If you hadn’t already noticed, continents are big news at the moment – remember that one they found hiding under the Maldives earlier this month? Well, guess what, they’ve only gone and found themselves another one! Deep underneath New Zealand and New Caledonia, geologists have uncovered a continent that broke off Australia 60–85 million years ago.
Zealandia is the world’s youngest and seventh-largest continent, measuring a colossal 4.9 million km² (1. 9 million mi.²), most of which is underwater.
In a paper published in the Geological Society of America’s Journal, researchers explain that Zealandia is just 25km (15.5 mi.) away from the Aussie continental crust and spans mostly across the northeastern coast of the Australian continental plate.
The new continent takes in New Zealand, New Caledonia, and the Australian territories of Lord Howe and Norfolk islands.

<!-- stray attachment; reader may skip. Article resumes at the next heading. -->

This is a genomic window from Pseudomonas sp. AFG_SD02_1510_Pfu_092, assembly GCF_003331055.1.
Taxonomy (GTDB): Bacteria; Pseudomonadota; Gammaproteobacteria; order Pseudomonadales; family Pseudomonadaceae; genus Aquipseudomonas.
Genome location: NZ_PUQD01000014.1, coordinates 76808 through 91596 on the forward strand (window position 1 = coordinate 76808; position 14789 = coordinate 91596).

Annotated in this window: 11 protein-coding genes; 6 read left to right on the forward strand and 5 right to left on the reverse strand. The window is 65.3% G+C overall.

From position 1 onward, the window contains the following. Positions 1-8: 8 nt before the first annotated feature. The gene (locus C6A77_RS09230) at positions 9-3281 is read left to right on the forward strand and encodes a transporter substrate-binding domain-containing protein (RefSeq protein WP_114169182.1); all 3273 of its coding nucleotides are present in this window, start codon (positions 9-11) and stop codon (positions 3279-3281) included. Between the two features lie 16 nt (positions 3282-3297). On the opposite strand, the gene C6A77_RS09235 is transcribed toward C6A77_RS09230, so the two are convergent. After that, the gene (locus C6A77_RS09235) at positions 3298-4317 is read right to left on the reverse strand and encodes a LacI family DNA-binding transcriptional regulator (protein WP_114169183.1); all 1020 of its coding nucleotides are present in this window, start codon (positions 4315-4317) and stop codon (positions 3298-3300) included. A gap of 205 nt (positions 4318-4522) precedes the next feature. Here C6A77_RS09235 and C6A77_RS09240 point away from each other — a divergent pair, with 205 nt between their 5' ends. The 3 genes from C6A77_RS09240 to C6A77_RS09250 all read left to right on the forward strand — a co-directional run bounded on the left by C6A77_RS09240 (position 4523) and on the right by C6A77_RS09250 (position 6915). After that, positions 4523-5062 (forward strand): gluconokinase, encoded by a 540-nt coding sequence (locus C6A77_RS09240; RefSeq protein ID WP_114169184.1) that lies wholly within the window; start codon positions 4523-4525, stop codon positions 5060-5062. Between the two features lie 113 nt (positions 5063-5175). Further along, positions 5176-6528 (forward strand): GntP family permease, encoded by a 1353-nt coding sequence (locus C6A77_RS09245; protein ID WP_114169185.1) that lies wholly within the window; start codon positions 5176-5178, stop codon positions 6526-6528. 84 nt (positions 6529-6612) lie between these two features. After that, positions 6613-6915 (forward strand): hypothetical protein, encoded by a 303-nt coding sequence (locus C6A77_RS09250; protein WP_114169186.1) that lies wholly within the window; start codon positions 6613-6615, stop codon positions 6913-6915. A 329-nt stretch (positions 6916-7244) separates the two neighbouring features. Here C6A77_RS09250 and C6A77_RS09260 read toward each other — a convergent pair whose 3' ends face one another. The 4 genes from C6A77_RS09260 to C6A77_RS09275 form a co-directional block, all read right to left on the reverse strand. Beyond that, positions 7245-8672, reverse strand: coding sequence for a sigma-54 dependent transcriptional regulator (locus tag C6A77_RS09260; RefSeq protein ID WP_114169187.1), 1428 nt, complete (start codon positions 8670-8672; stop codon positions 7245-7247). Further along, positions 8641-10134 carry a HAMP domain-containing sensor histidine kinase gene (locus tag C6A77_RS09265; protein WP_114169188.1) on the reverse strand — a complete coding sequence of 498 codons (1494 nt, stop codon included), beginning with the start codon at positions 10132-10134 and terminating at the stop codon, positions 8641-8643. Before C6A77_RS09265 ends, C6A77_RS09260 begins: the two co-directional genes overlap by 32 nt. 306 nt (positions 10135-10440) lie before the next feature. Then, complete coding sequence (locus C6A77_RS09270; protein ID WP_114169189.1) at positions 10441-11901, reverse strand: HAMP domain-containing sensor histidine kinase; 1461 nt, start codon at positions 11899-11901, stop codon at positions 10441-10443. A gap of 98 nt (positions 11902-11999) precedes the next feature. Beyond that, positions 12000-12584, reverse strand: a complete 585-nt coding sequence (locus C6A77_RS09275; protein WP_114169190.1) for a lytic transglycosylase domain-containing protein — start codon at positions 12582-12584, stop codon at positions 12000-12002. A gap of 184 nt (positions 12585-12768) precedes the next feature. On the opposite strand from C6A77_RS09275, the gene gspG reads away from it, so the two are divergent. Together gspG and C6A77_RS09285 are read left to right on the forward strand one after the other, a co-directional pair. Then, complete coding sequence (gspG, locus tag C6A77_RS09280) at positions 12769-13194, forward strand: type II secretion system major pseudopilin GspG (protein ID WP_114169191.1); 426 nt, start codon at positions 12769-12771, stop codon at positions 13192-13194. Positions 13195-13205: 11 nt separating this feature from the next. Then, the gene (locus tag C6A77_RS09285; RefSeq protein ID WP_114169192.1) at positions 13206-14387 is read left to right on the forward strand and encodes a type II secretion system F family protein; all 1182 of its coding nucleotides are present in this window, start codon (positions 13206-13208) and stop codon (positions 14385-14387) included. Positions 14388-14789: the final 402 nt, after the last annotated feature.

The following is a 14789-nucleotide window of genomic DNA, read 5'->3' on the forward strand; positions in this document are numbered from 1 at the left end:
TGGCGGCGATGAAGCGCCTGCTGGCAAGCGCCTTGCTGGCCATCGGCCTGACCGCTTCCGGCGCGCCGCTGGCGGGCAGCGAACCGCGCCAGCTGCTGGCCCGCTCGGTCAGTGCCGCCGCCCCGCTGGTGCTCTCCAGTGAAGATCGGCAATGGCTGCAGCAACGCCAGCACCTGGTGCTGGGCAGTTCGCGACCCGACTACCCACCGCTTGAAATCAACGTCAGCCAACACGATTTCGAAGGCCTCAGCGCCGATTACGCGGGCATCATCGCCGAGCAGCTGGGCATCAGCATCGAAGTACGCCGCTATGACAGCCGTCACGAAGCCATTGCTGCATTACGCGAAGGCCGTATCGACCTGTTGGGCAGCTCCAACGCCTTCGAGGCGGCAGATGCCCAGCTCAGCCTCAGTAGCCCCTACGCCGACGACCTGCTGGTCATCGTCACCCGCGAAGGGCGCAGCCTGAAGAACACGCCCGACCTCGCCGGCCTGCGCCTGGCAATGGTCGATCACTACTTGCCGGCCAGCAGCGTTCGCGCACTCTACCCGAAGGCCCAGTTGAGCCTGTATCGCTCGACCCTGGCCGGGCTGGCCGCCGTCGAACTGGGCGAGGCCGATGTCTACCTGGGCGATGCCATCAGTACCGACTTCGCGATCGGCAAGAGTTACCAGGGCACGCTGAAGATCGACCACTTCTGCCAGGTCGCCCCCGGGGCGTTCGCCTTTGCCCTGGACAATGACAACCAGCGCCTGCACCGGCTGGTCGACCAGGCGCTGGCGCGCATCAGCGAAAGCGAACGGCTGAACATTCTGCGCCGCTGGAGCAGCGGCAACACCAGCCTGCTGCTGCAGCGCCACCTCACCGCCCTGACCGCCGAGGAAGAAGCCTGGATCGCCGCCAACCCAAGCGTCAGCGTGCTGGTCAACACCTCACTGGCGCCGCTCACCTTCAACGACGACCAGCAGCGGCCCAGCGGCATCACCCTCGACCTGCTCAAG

The continent is not a complete stranger though. You might have heard about some of its highest mountains – the only bits exposed above water – known to us as the country of New Zealand.
No scientific body formally recognises brand new continents, but if future research accepts Zealandia as a new continent, we might be learning about eight, and not seven, continents. Cool, huh?
Some people went gaga for the news, declaring that they would be visiting the brand new continent as soon as it rises from the seabed (and no, they aren’t being serious).
Next family vacay will be in Zealandia….I have decided! It's been discovered, now bring that bad boy above the surface of the water!
— Ben Bruce (@benjaminbruce) February 17, 2017
I, for one, welcome our new #zealandia overlords.
— Keith Purdie (@Purdicci) February 17, 2017
When are you visiting?